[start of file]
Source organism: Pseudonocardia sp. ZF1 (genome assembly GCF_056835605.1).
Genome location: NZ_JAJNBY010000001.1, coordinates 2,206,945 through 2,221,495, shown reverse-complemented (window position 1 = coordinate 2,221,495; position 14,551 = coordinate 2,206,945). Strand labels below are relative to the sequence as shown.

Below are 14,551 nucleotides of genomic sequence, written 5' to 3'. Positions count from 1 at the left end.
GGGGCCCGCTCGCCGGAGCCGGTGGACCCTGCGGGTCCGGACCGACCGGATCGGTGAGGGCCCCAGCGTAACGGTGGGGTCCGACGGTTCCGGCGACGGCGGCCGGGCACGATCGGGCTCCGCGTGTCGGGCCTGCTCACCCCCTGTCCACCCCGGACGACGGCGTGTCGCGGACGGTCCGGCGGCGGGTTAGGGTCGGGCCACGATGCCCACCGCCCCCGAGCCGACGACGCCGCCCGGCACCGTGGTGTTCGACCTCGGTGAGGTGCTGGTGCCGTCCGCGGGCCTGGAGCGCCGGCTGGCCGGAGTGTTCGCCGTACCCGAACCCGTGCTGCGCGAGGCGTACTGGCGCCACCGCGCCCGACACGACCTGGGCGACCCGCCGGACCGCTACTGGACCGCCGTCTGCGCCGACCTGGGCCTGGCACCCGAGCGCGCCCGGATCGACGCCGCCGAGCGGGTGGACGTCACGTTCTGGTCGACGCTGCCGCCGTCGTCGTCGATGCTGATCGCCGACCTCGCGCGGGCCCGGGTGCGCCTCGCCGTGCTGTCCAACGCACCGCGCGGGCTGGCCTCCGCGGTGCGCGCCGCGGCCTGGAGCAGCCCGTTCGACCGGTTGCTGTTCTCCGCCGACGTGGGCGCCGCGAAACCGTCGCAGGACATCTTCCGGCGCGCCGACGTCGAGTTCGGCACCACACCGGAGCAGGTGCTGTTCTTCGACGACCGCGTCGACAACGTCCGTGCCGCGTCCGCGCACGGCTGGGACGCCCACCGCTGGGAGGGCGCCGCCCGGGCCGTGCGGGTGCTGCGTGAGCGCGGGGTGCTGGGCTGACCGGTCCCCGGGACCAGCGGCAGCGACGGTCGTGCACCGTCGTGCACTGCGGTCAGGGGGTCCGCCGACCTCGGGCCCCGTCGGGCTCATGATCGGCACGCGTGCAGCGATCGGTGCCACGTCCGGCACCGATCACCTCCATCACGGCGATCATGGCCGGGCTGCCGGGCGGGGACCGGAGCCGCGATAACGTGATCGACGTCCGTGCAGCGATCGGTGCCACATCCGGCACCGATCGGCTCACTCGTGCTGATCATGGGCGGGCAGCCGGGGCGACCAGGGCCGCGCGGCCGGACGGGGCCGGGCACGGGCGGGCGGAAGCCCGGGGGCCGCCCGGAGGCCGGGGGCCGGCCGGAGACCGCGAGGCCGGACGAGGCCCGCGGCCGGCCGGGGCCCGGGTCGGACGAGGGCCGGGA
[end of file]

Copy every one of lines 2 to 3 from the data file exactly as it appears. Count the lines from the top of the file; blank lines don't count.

Genome location: NZ_JAJNBY010000001.1, coordinates 2,206,945 through 2,221,495, shown reverse-complemented (window position 1 = coordinate 2,221,495; position 14,551 = coordinate 2,206,945). Strand labels below are relative to the sequence as shown.

Below are 14,551 nucleotides of genomic sequence, written 5' to 3'. Positions count from 1 at the left end.